Friday, August 31, 2012

Enough to make a biology teacher scream

There's a reason I have emblazoned on two of my four walls the words of Theodosius Dobzhansky:

"Nothing in Biology Makes Sense Except in the Light of Evolution" 

Here's what Americans believe, as of June, according to a Gallup poll.

The world is not flat, and humans have been around for a lot longer than 10,000 years.

And at the risk of Bible baiting, Good Lord, folks, if you choose to defend the Good Book (and as our cultural legacy, there's much worth defending), at least read it. Critically.

Then come chat with me--but I got to warn you, I can wile away an evening on Genesis 2:7--a beautiful passage that most "Christians" I know have all wrong.

Wise peoples knew the world more intimately than we ever can with our amygdalas hooked up to these machines of perpetual images.

They knew more than most of us can ever appreciate--even if we dumb down their words to fit the needs of our own.

The mystery is all around us--and science only enhances it.


Anonymous said...

An interesting question (to me) is, "Why does this belief persist?" in a country where the vast majority have been presented with other information to the contrary. When we find out this, we will be on the way to really educating the population.

doyle said...

Dear Anonymous,

It's a very interesting question, and I fear part of the answer is that in order to teach in many states, you do not really need to know a whole lot of science, even if you're a secondary school science teacher.

We're so disconnected from anything that matters we hardly think at all anymore.

Malcolm said...

oh dear.
i took a course on evolution and the text book we used was written by a couple of devout christians...who made the point that their faith did not get in the way of their science.

i love discussing evolution in class and always ask for the position of the faithful...and then i ask them to keep their faith for guidance and not to use it for understanding science.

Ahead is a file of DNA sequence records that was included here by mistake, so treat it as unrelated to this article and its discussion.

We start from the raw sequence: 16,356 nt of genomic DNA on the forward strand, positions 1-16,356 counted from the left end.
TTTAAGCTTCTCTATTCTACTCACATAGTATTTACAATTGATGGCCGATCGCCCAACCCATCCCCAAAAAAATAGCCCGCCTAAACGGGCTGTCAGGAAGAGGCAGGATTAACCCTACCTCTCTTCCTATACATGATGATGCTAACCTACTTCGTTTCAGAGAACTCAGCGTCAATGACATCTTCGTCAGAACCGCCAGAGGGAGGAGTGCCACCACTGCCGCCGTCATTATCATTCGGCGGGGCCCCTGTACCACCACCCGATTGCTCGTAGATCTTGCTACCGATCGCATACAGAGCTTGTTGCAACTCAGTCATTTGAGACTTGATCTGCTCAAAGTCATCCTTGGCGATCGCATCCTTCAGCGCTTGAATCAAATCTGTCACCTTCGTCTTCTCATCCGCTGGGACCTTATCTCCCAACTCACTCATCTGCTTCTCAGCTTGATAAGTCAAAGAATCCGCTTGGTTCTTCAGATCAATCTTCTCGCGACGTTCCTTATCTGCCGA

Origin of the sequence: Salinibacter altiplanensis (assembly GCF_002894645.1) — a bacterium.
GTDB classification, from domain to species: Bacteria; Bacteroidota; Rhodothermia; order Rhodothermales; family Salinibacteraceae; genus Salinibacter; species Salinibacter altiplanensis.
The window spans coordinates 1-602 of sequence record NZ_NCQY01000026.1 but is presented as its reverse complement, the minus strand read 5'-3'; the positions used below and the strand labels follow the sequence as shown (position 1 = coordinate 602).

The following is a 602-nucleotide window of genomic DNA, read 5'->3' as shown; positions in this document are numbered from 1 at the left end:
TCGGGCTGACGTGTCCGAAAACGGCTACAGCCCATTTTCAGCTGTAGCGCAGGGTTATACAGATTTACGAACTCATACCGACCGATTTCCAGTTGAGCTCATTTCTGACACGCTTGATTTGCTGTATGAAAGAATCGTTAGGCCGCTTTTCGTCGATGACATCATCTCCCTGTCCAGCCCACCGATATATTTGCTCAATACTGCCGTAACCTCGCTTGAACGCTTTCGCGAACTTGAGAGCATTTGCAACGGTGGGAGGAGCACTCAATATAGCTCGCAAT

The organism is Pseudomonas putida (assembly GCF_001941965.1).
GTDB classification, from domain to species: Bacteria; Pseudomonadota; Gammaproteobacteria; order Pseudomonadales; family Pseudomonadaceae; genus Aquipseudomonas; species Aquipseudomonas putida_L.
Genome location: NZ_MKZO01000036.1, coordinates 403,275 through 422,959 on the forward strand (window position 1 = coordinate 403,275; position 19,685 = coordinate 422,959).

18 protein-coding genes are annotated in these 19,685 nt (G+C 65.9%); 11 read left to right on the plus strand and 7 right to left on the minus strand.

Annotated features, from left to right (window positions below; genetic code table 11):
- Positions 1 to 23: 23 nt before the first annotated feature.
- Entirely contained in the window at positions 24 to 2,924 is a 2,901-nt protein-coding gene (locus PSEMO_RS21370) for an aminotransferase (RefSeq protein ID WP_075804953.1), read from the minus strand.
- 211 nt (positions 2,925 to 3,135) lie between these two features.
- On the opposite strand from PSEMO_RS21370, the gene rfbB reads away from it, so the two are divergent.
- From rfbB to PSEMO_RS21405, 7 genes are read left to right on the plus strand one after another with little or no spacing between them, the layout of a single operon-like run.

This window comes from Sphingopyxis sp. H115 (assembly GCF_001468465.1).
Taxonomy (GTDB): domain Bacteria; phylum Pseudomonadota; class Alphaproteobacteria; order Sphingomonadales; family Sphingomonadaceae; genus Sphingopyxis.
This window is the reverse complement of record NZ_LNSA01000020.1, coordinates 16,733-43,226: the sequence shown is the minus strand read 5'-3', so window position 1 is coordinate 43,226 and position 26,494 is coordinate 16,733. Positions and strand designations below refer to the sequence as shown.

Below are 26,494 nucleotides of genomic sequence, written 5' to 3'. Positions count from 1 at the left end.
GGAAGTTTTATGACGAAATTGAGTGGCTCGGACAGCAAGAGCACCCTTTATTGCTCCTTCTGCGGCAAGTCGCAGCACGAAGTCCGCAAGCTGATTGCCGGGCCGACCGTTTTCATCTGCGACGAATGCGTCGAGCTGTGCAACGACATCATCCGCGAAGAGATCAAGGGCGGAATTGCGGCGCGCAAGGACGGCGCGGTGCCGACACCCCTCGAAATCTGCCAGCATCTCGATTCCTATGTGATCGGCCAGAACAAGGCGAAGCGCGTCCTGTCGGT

i don't think we have it so desperately wrong up here in the northern climes....

Kathryn J said...

Oh that graph is scary. I had an 8th-grade student who brought her bible to science everyday as protection. Most students are amazed that I am a churchgoer and a scientist.

Anyway, I understand the concept of story and metaphor. I think it's interesting that, so far, science has not contradicted the order of appearance described in Genesis.

When my students ask about the Big Bang, I say "Hey when the concept 'Let there be light' was thought/uttered/whatever - the result was a whole lot more than expected!"

doyle said...

Dear Malcolm,

Not sure I can ask that here down in the States--I would love to face these questions head on. OTOH, if the Creationists keep pushing for "equal time," I may yet get to have that discussion.

Dear Kathryn,

Genesis has marvelous stories, and I love reading ti now and again.

The frightening thing about evolution (for many of us anyway) is that you do not need a Creator to explain things once life happens.

THe whole "life happens" thing, though, is a huge mystery in itself...but that's not a concept evolution touches.

Anonymous said...

I do find it interesting that the official Catholic belief is that evolution is a valid scientific theory. But you will find if you ask the average Catholic that some are in that category that evolution does not exist. Then there's the bible with two different stories for creation. One from a nomadic society with the 7 days and let there be light. One from a farming society with animals and humans being formed from the earth.
At least we have a chance to change that perception. I always tell my students that they need to know what it is that they don't believe. I know of at least one student whose mind was changed. Too bad I don't always have an opportunity to teach Biology.

Anonymous said...

The whole "life happens" thing, though, is a huge mystery in itself...but that's not a concept evolution touches.

This really sums it up! Love this comment.